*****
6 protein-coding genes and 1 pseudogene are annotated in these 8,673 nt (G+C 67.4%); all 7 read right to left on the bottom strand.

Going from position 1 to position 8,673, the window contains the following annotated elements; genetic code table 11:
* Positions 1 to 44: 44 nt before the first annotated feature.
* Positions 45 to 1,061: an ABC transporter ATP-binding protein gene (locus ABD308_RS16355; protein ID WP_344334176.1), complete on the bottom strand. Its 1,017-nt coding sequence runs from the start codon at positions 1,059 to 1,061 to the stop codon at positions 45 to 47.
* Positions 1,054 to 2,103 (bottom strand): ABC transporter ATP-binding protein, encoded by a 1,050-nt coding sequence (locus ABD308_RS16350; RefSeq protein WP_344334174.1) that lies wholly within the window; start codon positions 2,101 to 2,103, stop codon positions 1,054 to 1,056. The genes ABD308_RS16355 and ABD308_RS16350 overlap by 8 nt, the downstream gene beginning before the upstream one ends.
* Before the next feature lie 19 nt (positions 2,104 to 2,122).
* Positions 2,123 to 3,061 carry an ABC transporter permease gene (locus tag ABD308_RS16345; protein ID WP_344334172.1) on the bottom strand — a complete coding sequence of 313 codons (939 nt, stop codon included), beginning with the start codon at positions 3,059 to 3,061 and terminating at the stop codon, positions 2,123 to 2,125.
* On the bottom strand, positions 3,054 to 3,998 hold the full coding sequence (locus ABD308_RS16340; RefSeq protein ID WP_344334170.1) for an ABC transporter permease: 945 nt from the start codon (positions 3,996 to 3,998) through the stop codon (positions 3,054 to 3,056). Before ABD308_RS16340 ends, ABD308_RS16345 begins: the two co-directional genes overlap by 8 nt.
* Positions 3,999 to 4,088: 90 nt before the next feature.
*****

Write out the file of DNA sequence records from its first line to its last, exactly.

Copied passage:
6 protein-coding genes and 1 pseudogene are annotated in these 8,673 nt (G+C 67.4%); all 7 read right to left on the bottom strand.

Going from position 1 to position 8,673, the window contains the following annotated elements; genetic code table 11:
* Positions 1 to 44: 44 nt before the first annotated feature.
* Positions 45 to 1,061: an ABC transporter ATP-binding protein gene (locus ABD308_RS16355; protein ID WP_344334176.1), complete on the bottom strand. Its 1,017-nt coding sequence runs from the start codon at positions 1,059 to 1,061 to the stop codon at positions 45 to 47.
* Positions 1,054 to 2,103 (bottom strand): ABC transporter ATP-binding protein, encoded by a 1,050-nt coding sequence (locus ABD308_RS16350; RefSeq protein WP_344334174.1) that lies wholly within the window; start codon positions 2,101 to 2,103, stop codon positions 1,054 to 1,056. The genes ABD308_RS16355 and ABD308_RS16350 overlap by 8 nt, the downstream gene beginning before the upstream one ends.
* Before the next feature lie 19 nt (positions 2,104 to 2,122).
* Positions 2,123 to 3,061 carry an ABC transporter permease gene (locus tag ABD308_RS16345; protein ID WP_344334172.1) on the bottom strand — a complete coding sequence of 313 codons (939 nt, stop codon included), beginning with the start codon at positions 3,059 to 3,061 and terminating at the stop codon, positions 2,123 to 2,125.
* On the bottom strand, positions 3,054 to 3,998 hold the full coding sequence (locus ABD308_RS16340; RefSeq protein ID WP_344334170.1) for an ABC transporter permease: 945 nt from the start codon (positions 3,996 to 3,998) through the stop codon (positions 3,054 to 3,056). Before ABD308_RS16340 ends, ABD308_RS16345 begins: the two co-directional genes overlap by 8 nt.
* Positions 3,999 to 4,088: 90 nt before the next feature.